By John Kennerdell
From Karsh snatching the cigar out of Churchill's mouth to Jill Greenberg taking candy from babies, provocation has played a long and not very noble role in photography. No one disputes how effective it can be—witness Avedon's photo of the Duke and Duchess of Windsor the moment he told them his dog had been killed—but ultimately isn't it a pretty cheap trick? Don't we photographers suffer a bad enough rep as is?
Try though as you might to be a fly on the wall, sometimes you can't help but upset a subject. That's how it happened one day last month in rural Cambodia when three children ran up to me with their puppy. He was sick, they said. Could I do something? Please?
There are no vets in places like this, and a westerner operating some high-tech photo gear probably looked more competent to help than anyone else around. But I had to be honest with them. "No," I said, in my broken Khmer, "I can't help." Then, reflexively, I raised my camera to capture the reaction.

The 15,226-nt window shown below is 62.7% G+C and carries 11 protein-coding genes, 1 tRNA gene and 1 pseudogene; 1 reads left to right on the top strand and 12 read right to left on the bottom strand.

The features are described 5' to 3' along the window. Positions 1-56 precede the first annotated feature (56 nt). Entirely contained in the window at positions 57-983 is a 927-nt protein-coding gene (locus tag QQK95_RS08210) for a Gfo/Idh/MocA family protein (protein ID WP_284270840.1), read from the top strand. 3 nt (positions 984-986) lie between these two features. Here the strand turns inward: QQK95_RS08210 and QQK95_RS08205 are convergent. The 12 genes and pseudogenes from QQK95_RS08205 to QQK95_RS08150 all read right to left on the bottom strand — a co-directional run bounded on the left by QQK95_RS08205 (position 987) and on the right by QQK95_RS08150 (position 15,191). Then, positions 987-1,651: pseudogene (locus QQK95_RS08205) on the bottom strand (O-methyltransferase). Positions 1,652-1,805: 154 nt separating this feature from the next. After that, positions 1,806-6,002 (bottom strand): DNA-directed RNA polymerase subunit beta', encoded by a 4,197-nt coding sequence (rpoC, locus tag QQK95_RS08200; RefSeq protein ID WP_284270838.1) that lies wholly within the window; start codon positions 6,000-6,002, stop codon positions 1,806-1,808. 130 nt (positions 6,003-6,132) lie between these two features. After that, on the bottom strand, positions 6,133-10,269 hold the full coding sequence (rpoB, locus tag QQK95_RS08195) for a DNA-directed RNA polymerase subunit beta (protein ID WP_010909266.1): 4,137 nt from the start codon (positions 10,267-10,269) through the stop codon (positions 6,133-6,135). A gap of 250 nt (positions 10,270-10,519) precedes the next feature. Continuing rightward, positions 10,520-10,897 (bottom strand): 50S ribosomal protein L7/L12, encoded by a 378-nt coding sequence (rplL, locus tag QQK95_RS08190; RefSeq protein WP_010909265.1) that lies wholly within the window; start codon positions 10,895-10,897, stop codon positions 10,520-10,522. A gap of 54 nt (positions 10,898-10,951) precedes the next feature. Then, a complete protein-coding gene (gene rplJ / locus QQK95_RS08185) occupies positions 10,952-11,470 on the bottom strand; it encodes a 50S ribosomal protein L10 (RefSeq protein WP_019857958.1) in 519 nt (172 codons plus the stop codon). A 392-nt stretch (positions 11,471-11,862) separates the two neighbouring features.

Well, an Avedon I'm not. I got the shot but the kids just stood there looking heartbroken. I swear, even the pup had a tear in its eye. So I did something I almost never do. I pulled out a couple of small bills and handed them over, muttering something about buying milk for the dog.
That would have been the end of it, had I not happened by the same place the next day. There they were, kids and puppy, playing as happily and healthily as kids and puppies ever played. Even before they saw me and started laughing, I realized that…well, let's say I have a new respect for the curative powers of milk. And from now on, I'm provoking any child any time I like.
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